Abstract

Laumontite is a common zeolite mineral indicative of low-grade metamorphism of lavas and volcaniclastic sediments. Stoichiometric laumontite (CaAl2Si4O12·4.5H2O) dehydrates in air at 298.15 K, 1 bar to leonhardite (CaAl2Si4O12·3.5H2O) via loss of water from the W1 crystallographic site. Consideration of reported X-ray diffraction and calorimetric data indicates that the standard molal volume and entropy for dehydration of laumontite to leonhardite + liquid water are ~13 cc/mol and ~8 cal/molK, respectively, at 298.15 K, 1 bar. Equilibrium between laumontite and leonhardite occurs at 70 to 80% relative humidity at 298.15 K, 1 bar, corresponding to a standard molal Gibbs energy and enthalpy of reaction of ~170±40 and ~2630±100 cal/mol, respectively. Calculated univariant equilibrium for this reaction is nearly linear from 46±3°C at 1 bar to 235±3°C at 5000 bar. Comparison of geological observations with these results suggests that laumontite forms as ‘leonhardite’ during metamorphism and diagenesis. Consideration of ‘leonhardite’, instead of laumontite, in low-grade metamorphic phase relations facilitates prediction of the relative stabilities of zeolites in natural and geologic systems, where calculated entropies of reaction incorrectly predict that assemblages bearing fully hydrated laumontite are stable at lower temperatures than the zeolites heulandite and stilbite.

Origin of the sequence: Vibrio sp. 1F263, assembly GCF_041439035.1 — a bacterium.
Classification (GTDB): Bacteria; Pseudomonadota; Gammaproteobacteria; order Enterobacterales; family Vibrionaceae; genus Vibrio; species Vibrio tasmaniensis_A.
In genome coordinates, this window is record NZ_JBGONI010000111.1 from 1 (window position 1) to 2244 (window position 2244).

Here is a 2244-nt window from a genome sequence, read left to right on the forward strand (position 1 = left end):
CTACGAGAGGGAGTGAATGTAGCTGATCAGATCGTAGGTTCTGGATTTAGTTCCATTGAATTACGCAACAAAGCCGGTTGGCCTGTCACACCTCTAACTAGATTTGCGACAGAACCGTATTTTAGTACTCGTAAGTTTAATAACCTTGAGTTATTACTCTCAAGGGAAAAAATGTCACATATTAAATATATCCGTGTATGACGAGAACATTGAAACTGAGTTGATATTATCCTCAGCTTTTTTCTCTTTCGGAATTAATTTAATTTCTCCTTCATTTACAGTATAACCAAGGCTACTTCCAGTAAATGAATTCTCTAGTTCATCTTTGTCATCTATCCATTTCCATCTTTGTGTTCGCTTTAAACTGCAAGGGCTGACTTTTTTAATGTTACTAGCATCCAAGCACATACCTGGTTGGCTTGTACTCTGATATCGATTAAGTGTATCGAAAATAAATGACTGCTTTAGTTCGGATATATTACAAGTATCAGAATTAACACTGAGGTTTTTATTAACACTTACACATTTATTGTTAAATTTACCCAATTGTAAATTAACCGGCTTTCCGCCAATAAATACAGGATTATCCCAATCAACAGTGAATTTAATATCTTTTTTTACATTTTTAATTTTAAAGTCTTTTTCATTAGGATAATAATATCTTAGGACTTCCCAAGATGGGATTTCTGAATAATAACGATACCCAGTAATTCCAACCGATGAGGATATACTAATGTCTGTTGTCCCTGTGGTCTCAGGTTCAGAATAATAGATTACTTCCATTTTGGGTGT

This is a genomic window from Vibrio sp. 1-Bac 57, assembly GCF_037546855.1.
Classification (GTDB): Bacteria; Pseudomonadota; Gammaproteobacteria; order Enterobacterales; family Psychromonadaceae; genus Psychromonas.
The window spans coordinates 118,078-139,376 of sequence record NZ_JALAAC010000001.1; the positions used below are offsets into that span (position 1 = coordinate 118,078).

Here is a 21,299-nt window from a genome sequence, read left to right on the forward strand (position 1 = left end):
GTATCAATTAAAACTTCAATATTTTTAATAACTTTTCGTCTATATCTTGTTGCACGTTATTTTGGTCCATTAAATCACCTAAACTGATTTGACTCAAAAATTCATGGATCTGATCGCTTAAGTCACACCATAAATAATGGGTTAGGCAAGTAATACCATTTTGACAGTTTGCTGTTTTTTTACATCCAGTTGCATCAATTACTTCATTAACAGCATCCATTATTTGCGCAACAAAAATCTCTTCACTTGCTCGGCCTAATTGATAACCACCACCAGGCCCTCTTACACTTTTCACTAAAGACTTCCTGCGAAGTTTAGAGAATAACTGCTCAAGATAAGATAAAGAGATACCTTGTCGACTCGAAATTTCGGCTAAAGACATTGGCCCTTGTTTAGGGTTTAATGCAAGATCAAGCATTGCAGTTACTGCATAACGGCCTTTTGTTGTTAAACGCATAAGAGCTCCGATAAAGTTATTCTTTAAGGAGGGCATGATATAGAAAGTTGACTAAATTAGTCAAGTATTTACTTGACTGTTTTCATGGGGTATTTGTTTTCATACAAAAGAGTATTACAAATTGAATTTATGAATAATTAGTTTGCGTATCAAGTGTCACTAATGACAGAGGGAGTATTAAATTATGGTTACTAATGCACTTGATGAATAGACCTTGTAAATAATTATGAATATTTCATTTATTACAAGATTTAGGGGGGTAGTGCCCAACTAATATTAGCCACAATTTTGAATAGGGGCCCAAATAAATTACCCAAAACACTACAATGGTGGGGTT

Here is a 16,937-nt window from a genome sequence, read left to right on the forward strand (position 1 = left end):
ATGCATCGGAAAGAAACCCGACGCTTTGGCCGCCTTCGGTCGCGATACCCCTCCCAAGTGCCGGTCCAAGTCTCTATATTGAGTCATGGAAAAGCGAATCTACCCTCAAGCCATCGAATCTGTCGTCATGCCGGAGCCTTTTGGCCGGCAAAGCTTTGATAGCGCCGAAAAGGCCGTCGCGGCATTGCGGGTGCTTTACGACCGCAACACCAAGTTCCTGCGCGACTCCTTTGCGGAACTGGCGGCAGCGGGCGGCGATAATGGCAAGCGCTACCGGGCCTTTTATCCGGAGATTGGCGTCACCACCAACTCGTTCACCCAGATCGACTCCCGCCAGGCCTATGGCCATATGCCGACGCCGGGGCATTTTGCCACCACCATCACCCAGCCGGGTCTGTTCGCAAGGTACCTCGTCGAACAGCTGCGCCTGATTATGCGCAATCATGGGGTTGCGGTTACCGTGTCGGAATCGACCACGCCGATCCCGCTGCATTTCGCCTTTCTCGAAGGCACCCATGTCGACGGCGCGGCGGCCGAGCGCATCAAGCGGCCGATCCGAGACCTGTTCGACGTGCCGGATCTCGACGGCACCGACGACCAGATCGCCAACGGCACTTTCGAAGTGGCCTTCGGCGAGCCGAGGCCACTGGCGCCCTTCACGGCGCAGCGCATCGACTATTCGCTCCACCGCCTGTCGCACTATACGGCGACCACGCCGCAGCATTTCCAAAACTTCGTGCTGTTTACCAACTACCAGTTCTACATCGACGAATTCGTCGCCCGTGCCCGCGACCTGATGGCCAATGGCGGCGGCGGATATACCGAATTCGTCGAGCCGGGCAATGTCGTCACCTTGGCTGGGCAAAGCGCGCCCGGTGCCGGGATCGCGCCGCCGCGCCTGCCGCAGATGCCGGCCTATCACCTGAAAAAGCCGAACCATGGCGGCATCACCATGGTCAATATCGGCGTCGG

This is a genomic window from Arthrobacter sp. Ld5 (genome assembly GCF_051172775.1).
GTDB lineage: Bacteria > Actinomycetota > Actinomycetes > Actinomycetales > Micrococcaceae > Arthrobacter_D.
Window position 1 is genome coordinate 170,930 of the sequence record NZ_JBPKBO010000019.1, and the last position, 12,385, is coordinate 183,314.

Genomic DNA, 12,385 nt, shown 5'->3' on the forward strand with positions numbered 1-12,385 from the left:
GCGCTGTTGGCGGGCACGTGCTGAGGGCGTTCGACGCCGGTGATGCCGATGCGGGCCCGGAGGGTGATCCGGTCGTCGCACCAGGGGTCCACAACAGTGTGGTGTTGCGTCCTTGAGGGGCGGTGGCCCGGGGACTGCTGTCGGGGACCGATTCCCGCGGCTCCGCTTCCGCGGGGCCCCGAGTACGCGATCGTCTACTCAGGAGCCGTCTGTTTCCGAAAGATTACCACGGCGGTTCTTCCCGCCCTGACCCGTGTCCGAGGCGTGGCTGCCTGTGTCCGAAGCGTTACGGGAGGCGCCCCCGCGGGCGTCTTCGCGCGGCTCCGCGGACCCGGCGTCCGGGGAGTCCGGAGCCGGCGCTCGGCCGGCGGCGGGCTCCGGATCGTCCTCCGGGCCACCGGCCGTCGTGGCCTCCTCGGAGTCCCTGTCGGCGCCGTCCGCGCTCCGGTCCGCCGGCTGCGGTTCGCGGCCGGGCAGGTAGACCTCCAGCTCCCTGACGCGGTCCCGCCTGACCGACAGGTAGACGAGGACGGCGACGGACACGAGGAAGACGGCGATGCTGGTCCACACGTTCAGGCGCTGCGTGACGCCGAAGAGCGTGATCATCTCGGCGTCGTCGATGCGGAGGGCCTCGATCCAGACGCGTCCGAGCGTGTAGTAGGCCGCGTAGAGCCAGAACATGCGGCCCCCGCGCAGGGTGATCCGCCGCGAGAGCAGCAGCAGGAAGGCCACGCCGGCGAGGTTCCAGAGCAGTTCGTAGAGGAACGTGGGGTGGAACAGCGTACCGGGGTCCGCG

You do not currently have access to this article.